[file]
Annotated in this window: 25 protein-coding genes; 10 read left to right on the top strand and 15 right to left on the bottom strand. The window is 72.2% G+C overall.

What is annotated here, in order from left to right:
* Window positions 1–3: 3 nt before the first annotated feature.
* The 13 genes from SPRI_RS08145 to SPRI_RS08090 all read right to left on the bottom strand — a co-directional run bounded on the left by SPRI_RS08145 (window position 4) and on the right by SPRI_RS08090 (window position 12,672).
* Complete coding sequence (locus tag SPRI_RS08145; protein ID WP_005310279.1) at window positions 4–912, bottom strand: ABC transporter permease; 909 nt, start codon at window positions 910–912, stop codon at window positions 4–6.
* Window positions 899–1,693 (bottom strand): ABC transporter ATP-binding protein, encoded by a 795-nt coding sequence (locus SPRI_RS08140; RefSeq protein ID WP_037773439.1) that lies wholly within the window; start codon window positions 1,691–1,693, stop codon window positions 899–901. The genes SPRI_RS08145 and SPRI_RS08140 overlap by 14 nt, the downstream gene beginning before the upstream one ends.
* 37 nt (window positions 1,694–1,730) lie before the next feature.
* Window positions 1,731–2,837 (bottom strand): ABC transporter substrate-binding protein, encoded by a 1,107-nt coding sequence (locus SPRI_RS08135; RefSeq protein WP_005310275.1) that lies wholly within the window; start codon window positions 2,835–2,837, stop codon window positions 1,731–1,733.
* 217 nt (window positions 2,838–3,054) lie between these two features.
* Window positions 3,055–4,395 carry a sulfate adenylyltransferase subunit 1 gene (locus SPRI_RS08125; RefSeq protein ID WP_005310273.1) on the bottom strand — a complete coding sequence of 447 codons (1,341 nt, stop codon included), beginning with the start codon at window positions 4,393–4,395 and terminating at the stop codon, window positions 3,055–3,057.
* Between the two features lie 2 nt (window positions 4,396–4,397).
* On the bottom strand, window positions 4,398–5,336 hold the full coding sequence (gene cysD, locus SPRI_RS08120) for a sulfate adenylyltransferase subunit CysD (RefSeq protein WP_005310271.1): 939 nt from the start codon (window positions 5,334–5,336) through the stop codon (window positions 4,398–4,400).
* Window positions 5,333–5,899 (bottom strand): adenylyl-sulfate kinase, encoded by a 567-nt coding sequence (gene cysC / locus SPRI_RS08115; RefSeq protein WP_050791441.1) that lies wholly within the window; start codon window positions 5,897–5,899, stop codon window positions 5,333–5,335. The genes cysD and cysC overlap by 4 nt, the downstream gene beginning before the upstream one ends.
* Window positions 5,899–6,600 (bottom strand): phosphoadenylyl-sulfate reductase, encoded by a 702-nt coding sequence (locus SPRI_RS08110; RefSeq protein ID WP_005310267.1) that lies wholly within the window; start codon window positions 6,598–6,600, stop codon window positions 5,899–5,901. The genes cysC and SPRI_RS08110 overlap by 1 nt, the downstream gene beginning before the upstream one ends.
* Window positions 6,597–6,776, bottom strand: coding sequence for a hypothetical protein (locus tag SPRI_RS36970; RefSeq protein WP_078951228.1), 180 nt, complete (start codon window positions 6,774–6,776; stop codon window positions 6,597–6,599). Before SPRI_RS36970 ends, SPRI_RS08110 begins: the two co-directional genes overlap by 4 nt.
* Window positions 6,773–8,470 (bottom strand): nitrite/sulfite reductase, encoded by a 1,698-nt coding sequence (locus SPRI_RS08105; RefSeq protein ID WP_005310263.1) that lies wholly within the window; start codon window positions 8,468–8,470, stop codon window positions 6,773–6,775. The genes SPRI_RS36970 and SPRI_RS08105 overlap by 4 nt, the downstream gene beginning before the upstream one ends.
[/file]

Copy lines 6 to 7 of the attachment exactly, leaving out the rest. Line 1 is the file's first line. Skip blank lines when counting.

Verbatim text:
* Window positions 899–1,693 (bottom strand): ABC transporter ATP-binding protein, encoded by a 795-nt coding sequence (locus SPRI_RS08140; RefSeq protein ID WP_037773439.1) that lies wholly within the window; start codon window positions 1,691–1,693, stop codon window positions 899–901. The genes SPRI_RS08145 and SPRI_RS08140 overlap by 14 nt, the downstream gene beginning before the upstream one ends.
* 37 nt (window positions 1,694–1,730) lie before the next feature.